Author Jim Beard was introduced to comic books at a young age by his father, who passed along his love for the medium. After decades of reading, collecting and dissecting comics, Jim became a part of the comic book universe when he sold his first story to DC Comics in 2002. In the years since, the Toledo native has contributed articles and essays to several volumes of comic book history has written official Justice League, Star Wars and Ghostbusters stories, giving a voice to some of the most iconic characters in entertainment history.
In 2011, Jim contributed to and edited Gotham City 14 Miles: 14 Essays on Why the 1960s Batman TV Series Matters, and in 2014, he published Sgt. Janus, Spirit Breaker, an inventive tale of a former military veteran who aids those who are haunted by spirits still anchored to this world. A year later, Jim released a sequel, Sgt. Janus Returns, that helped to establish him as one of the most unique voices in the world of occult fiction.
Do you recall the first comic book you read? If so, what was it?
Looking back, it was probably either a Casper the Friendly Ghost or one of the Batman comics that were sitting around the house. I was lucky enough to be born right before the ’60s Batmania hit, so there was a lot of Batman around to be exposed to. That set the course for my life right there.
Growing up, who were your biggest creative influences?
Definitely comics, and definitely my dad, who introduced me to every bit of pop culture that forms the foundation blocks of what continues to inspire and enthrall me to this day. I can trace everything I like back to him, and that includes comics, novels, TV series, movies, music, even comedians.
I would not have known Stan Lee, Jack Kirby, Robert Heinlein, Ira Levin, The Prisoner, James Bond, the Beatles, and Allan Sherman if not for my dad.
What was the first story you sold to DC Comics, and how did that opportunity come about?
I knew someone in the industry who urged me to submit a story idea to DC, and that was published in 2002 as “Stormchasers” in JLA/JSA Secret Files #1. A few of the editors already knew me as a letterhack, so that helped, too. It was a heady experience.
What led you to revisit the 1960s Batman TV show and examine its importance in Gotham City 14 Miles?
That goes back to my childhood. The 1966 Batman TV series is one of my earliest memories – my mother even noted in my baby book that, at the tender age of 14 months, I was dancing to the Batman theme music. Jump ahead to 2009 and at that time there just wasn’t enough being said about the show in print that wasn’t either gushing nostalgia or ugly dismissal. There had to be more, and so I put together a collection of essays that examined the show critically for the very first time. As much as I love the TV series, the book is not a “love letter.” It takes a good, hard look at every aspect of the show and tries to explain why it matters in the larger pop culture scheme.
What inspired the story of Sgt. Janus?
William Hope Hodgson’s Carnacki the Ghost Finder stories, originally published from 1910 to 1913. There was quite a craze for so-called “occult detectives” in Edwardian fiction, and Carnacki, in my opinion, is the best of the bunch. I came across the character thanks to Alan Moore’s League of Extraordinary Gentlemen, and once I read Hodgson’s nine Carnacki stories, I was hooked. I knew I had to create my own occult detective, yet with a spin of its own. Sgt. Janus, Spirit-Breaker is eight tales told by eight different narrators, yet all of them individual views of Sgt. Janus. As you read along, the stories begin to link together into a larger, over-arching novel.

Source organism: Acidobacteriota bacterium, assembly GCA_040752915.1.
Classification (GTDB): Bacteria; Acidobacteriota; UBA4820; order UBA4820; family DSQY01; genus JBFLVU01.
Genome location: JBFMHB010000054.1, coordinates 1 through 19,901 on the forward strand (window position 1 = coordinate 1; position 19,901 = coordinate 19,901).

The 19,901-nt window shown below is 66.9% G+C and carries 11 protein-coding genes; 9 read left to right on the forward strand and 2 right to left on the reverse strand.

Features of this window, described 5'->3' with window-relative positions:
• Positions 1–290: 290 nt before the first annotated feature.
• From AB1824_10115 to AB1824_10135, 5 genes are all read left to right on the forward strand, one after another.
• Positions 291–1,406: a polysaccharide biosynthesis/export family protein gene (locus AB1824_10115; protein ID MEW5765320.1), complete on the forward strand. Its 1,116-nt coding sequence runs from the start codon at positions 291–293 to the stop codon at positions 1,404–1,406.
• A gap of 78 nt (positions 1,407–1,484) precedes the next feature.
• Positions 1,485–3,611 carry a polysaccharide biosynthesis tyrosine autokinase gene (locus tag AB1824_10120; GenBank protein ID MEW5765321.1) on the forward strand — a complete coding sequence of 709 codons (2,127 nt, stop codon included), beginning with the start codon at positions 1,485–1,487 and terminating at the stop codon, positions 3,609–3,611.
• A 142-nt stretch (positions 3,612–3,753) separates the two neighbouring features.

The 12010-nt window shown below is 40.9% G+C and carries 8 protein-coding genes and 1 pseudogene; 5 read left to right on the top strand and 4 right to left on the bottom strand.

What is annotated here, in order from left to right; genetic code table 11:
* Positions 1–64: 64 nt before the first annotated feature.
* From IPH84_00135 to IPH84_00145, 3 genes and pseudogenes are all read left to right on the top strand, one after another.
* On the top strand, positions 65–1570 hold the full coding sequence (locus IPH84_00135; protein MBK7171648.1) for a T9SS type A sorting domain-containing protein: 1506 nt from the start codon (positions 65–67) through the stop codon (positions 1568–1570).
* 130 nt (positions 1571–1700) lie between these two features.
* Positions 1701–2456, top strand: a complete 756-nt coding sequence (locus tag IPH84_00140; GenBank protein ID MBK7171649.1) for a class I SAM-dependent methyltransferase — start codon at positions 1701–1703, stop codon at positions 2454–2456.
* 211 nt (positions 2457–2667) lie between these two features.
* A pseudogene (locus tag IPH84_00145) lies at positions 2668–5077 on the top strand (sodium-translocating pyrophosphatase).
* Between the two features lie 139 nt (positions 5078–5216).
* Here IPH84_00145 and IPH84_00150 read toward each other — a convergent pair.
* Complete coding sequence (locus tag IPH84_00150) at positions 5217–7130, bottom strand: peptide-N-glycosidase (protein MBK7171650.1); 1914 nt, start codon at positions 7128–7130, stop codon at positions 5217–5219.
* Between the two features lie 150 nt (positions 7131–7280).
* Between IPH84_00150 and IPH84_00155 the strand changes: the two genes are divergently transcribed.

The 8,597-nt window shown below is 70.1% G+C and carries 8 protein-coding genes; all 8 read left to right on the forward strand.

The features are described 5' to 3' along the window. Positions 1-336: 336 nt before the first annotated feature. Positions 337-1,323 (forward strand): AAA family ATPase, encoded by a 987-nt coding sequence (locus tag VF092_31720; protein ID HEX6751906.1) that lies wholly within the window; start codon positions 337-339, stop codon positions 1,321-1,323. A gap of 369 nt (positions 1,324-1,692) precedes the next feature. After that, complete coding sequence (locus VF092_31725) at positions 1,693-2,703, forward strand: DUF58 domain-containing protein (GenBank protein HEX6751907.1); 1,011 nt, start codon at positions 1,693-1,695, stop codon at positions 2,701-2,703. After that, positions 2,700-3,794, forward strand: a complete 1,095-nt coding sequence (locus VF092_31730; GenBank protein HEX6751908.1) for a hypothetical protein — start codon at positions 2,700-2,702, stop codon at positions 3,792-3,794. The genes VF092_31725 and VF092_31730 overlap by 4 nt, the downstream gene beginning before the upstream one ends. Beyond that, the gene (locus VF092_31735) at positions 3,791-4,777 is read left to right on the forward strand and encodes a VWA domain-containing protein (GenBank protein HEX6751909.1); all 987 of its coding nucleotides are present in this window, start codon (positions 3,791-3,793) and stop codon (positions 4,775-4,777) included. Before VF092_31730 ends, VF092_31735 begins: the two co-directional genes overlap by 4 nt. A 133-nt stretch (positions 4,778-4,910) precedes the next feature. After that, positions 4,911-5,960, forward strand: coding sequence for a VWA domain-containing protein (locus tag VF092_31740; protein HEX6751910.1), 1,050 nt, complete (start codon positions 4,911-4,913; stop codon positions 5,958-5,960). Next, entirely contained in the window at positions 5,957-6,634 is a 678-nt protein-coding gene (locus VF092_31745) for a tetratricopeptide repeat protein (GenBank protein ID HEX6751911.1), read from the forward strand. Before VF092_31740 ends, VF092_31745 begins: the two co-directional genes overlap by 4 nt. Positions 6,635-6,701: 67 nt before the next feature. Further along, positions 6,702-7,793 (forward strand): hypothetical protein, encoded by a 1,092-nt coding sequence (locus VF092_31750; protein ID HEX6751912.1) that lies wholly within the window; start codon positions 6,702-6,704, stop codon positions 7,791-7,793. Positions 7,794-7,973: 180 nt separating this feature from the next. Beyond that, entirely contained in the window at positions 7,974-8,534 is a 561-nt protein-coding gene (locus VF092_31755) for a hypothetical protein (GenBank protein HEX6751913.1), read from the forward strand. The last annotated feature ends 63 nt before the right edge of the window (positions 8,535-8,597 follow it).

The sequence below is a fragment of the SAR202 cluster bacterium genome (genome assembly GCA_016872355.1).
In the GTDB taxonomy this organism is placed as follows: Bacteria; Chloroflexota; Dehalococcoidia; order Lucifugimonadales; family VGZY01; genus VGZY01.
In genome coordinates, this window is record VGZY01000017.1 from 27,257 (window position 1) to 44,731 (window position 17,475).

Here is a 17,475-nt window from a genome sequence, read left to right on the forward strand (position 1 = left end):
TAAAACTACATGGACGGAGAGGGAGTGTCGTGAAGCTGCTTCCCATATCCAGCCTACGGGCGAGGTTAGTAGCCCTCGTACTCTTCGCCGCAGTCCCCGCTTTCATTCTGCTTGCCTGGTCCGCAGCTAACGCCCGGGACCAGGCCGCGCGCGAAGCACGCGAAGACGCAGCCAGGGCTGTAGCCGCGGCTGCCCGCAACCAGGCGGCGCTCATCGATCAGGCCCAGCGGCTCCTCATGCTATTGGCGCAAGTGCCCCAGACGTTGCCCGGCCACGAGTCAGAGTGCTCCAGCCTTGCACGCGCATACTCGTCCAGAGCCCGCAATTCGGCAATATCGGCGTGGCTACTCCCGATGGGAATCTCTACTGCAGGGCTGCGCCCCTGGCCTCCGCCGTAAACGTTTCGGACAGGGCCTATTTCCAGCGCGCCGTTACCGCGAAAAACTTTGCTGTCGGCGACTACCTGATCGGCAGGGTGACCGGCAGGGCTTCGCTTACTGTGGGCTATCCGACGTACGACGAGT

What is it that you find most fun or enjoyable about the pulp genre?
Simply put, Pulp moves. Pulp doesn’t take a moment to reflect upon the meaning of life; it rolls and rumbles and rocks to a conclusion. Some call Pulp “plot-driven” fiction; meaning the emphasis is predominantly on the story, not character development. Now, that’s not say there aren’t any fascinating characters in Pulp – there are – but rather that they tend to maintain a status quo from tale-to-tale, adventure-to-adventure. In modern times, New Pulp is changing that up somewhat, letting characters grow, but still maintaining that machine-gun pace of action, action, action.
Best thing of all for me is that Pulp can be adapted to almost any genre, any kind of story. And that’s what I’m doing in my own work.
How does your approach to writing a comic book story differ from that of writing a novel? Is there a difference?
In plotting or story construction, no, not really. A story is a story is a story. But, a comic has that visual component, of course, and you have to always keep that in mind when writing each page: How will it lay out? What happens in the last panel on a page that will demand the reader turn the page to the next? A novel, in my mind, has to be more concerned with chapters, i.e., how will each chapter end to ensure the reader is captivated and wholly your slave?
Are there any comic book characters out there that you would particularly love to write for?
Batman, Batman, and…oh, Batman, I guess. I’ve been blessed with the opportunity to put official words in the mouths of Superman, Luke Skywalker, and Peter Venkman, yet I just won’t feel fulfilled until I get to write Batman. Preferably the 1966 version…
Perhaps along those same lines, which characters throughout your time reading and collecting comic books do think are most underrated or have not gotten the recognition they deserve from fans?
What are you working on next?
A second G.I. Joe Adventure Team novella for Kindle Worlds, the next chapter in my serialized Corpus Vile e-book novel, a follow-up to my Lemon Herberts anthology, some more Sgt. Janus tales, and a super-secret prose anthology of a late-1960s licensed film property…stay tuned!